PHOENIX — The Arizona Game and Fish Department is encouraging the public to consider adopting a tortoise or two.
According to the Arizona Game and Fish Department (AZGFD), due primarily to illegal breeding, the Department has more than 100 tortoises of various ages and sizes available for adoption. AZGFD allows for one tortoise to be adopted per person, per household, but an additional tortoise of the same sex can be adopted if it is placed in a completely separate enclosure, as these reptiles can be territorial. Federal law prohibits desert tortoises from being transported across state lines.
Captive tortoises grow up to about 14 inches long and can live upward of 100 years. They cannot be released back into the wild, however, because they could spread diseases that harm wild populations.
Arizona residents interested in providing an adoptive home should review the Tortoise Adoption Program page on the department’s website. How to properly care for a desert tortoise, including instructions on how to build an enclosure/burrow, also are included.
AZGFD staff will also hold a free virtual tortoise adoption information session via Zoom at 6:30 p.m. Wednesday, March 10, for anyone interested in adopting.
Once the burrow is completed, potential adopters can submit an online application at www.azgfd.gov/tortoise. All applications will be reviewed, and applicants will be contacted by the department. Adopters must have a securely enclosed yard and construct a separate enclosure/burrow to protect the tortoise from potential hazards, such as a fire pit, unfenced pool or dogs.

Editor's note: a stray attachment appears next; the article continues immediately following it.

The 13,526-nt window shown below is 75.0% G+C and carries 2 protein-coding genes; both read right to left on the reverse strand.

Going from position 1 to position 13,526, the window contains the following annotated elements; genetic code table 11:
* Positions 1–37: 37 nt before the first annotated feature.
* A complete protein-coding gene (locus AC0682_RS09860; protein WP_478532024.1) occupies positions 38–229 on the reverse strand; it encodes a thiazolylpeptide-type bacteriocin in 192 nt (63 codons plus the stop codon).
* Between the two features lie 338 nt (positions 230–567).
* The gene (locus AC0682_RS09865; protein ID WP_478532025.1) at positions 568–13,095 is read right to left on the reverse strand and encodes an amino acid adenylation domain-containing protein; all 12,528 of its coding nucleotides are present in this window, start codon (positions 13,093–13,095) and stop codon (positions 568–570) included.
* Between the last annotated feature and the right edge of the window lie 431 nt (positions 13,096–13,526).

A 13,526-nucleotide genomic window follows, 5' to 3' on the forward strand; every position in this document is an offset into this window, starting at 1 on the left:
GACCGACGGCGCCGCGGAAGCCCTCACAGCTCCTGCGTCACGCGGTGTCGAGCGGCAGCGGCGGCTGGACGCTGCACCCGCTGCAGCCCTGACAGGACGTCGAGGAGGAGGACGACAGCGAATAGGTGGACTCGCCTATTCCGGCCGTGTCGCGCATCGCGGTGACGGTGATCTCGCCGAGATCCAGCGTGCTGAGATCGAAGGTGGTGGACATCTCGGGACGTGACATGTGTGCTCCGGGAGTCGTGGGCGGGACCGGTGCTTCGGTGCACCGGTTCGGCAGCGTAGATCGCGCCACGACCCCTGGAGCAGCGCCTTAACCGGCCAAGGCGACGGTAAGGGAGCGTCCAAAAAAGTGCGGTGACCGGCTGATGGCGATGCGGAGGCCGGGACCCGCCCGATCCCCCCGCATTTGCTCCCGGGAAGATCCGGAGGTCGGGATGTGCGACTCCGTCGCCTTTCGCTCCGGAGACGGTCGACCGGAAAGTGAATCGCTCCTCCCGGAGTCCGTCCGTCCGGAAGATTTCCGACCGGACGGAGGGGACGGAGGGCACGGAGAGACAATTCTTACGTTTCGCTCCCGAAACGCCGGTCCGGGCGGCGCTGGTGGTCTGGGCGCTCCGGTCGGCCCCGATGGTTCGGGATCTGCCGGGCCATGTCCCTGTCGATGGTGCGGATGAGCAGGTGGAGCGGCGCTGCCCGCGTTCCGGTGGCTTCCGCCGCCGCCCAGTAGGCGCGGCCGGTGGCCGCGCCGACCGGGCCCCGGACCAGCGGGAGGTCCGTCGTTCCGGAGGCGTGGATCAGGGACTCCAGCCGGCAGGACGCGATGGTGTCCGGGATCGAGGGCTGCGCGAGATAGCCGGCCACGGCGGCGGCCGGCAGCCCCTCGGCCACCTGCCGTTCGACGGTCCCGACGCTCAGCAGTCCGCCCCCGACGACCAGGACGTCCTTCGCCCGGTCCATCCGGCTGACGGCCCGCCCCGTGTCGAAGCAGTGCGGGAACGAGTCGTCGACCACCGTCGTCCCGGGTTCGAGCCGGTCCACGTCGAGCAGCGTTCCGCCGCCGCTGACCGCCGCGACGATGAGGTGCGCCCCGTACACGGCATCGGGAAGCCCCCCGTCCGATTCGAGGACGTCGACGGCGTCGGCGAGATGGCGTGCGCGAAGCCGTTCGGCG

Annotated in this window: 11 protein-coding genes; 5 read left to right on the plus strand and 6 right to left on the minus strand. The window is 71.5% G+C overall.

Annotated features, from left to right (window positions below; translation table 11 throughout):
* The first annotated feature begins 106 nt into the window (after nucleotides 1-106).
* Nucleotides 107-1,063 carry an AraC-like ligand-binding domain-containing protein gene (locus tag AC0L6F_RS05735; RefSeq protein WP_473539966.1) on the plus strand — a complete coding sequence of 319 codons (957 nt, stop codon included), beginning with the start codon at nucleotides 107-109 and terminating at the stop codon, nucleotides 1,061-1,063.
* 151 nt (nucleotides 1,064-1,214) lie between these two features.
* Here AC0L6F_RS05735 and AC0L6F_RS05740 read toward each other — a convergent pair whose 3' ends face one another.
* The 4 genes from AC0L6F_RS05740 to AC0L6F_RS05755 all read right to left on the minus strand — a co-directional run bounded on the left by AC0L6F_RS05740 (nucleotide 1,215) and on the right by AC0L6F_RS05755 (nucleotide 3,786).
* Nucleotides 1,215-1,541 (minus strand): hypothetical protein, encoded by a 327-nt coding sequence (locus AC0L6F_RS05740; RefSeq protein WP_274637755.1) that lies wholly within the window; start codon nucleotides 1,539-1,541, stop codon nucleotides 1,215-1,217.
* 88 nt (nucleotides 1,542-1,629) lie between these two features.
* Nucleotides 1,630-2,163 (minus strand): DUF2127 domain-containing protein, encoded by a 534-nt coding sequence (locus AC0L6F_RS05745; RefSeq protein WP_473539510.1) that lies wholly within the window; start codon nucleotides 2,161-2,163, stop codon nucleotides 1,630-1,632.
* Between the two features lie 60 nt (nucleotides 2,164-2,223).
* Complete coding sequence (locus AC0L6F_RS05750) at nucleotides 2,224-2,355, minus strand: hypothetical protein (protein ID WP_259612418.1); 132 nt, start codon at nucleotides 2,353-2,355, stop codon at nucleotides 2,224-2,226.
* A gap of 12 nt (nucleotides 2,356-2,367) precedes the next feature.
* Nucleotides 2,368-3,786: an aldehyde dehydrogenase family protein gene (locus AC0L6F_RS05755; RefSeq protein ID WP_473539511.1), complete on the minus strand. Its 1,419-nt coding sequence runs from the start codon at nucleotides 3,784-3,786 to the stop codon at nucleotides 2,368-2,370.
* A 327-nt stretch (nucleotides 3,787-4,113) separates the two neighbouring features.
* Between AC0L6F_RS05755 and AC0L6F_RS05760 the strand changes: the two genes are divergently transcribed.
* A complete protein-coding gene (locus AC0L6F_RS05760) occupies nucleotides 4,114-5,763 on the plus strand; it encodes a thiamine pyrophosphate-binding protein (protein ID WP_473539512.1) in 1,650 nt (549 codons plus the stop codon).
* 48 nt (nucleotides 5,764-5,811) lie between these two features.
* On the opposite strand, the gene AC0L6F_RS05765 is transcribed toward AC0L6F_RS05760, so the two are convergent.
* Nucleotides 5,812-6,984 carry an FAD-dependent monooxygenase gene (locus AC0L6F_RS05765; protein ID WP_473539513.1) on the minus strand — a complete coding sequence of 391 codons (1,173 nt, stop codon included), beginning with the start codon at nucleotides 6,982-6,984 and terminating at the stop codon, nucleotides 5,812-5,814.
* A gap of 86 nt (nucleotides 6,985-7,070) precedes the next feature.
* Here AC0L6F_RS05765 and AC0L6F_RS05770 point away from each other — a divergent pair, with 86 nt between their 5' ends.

The enclosed area must include an appropriate shelter for the tortoise to escape Arizona’s extreme summer heat and a place to brumate — a seasonal period of inactivity similar to hibernation — during winter.
While it is illegal to remove Sonoran desert tortoises from the wild, it’s also illegal to allow them to breed in captivity. AZGFD and its partners must spend valuable resources and time each year to find homes for dozens of captive tortoises.
“One female tortoise living to 80 years old can produce more than 800 babies in her lifetime,” Wolf said. “This is why it is crucial that we work together to ensure that tortoises are not only placed in proper homes, but with responsible owners.”